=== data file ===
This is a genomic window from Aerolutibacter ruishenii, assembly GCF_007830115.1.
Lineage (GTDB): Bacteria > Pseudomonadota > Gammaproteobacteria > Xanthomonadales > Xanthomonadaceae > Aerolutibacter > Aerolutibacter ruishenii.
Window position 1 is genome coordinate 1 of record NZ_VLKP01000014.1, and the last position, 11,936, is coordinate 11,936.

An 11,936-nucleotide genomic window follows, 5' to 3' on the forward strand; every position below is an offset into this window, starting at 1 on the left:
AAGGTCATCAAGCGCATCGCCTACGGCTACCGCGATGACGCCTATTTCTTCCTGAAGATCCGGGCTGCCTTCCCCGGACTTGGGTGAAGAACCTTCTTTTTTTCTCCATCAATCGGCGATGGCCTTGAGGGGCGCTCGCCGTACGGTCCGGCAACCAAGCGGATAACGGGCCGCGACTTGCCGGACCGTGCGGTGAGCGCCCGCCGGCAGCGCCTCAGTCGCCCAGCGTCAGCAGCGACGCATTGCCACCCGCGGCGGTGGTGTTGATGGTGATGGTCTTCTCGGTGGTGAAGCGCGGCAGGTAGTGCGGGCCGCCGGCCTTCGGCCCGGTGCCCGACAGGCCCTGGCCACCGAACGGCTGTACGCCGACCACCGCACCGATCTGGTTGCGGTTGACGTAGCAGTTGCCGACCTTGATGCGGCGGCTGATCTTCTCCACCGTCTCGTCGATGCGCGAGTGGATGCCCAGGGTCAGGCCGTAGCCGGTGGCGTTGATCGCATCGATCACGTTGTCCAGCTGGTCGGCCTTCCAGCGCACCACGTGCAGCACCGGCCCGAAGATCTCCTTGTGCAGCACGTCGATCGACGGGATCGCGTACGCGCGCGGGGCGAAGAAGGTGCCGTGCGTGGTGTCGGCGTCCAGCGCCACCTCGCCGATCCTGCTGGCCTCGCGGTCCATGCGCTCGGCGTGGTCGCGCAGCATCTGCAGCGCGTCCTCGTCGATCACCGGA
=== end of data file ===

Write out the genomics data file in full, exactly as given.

This is a genomic window from Aerolutibacter ruishenii, assembly GCF_007830115.1.
Lineage (GTDB): Bacteria > Pseudomonadota > Gammaproteobacteria > Xanthomonadales > Xanthomonadaceae > Aerolutibacter > Aerolutibacter ruishenii.
Window position 1 is genome coordinate 1 of record NZ_VLKP01000014.1, and the last position, 11,936, is coordinate 11,936.

An 11,936-nucleotide genomic window follows, 5' to 3' on the forward strand; every position below is an offset into this window, starting at 1 on the left:
AAGGTCATCAAGCGCATCGCCTACGGCTACCGCGATGACGCCTATTTCTTCCTGAAGATCCGGGCTGCCTTCCCCGGACTTGGGTGAAGAACCTTCTTTTTTTCTCCATCAATCGGCGATGGCCTTGAGGGGCGCTCGCCGTACGGTCCGGCAACCAAGCGGATAACGGGCCGCGACTTGCCGGACCGTGCGGTGAGCGCCCGCCGGCAGCGCCTCAGTCGCCCAGCGTCAGCAGCGACGCATTGCCACCCGCGGCGGTGGTGTTGATGGTGATGGTCTTCTCGGTGGTGAAGCGCGGCAGGTAGTGCGGGCCGCCGGCCTTCGGCCCGGTGCCCGACAGGCCCTGGCCACCGAACGGCTGTACGCCGACCACCGCACCGATCTGGTTGCGGTTGACGTAGCAGTTGCCGACCTTGATGCGGCGGCTGATCTTCTCCACCGTCTCGTCGATGCGCGAGTGGATGCCCAGGGTCAGGCCGTAGCCGGTGGCGTTGATCGCATCGATCACGTTGTCCAGCTGGTCGGCCTTCCAGCGCACCACGTGCAGCACCGGCCCGAAGATCTCCTTGTGCAGCACGTCGATCGACGGGATCGCGTACGCGCGCGGGGCGAAGAAGGTGCCGTGCGTGGTGTCGGCGTCCAGCGCCACCTCGCCGATCCTGCTGGCCTCGCGGTCCATGCGCTCGGCGTGGTCGCGCAGCATCTGCAGCGCGTCCTCGTCGATCACCGGA